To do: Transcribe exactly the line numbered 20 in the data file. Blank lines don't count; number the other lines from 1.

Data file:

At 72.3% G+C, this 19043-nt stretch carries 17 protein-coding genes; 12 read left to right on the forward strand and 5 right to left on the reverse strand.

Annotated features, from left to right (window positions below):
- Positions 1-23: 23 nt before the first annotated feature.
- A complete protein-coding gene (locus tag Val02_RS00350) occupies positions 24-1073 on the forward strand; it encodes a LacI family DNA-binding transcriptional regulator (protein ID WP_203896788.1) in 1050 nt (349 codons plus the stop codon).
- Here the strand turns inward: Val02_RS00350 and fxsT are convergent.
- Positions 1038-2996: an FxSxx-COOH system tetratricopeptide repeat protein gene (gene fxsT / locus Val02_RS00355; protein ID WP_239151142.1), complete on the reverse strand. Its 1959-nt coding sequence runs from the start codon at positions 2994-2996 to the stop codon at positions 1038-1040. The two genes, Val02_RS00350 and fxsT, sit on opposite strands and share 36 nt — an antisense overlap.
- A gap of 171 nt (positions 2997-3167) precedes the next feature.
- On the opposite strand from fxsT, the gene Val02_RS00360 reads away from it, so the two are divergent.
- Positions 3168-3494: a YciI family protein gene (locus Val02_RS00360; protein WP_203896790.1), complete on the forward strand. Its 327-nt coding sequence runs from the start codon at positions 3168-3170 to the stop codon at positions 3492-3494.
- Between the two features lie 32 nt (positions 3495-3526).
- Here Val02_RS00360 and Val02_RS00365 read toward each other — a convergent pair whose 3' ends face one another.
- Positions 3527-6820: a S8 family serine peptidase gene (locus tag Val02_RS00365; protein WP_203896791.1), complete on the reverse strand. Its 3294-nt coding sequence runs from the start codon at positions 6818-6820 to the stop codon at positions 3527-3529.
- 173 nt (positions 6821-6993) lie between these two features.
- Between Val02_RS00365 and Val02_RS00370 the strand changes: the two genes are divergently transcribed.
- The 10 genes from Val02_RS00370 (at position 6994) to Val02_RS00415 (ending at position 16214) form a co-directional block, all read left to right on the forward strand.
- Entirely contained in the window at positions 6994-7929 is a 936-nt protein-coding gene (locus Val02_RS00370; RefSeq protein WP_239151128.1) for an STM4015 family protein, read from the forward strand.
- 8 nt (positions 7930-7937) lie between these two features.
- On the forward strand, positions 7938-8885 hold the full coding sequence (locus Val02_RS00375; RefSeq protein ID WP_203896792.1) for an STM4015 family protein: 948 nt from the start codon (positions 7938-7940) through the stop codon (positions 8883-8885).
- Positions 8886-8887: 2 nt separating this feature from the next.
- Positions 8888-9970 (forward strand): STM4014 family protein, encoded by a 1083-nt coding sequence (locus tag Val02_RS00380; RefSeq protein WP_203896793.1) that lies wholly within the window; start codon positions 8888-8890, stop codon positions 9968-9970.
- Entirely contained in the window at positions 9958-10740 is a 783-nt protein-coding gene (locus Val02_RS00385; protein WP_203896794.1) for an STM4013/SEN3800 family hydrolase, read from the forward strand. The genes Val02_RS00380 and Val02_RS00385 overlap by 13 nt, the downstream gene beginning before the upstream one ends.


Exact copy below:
- Positions 8888-9970 (forward strand): STM4014 family protein, encoded by a 1083-nt coding sequence (locus tag Val02_RS00380; RefSeq protein WP_203896793.1) that lies wholly within the window; start codon positions 8888-8890, stop codon positions 9968-9970.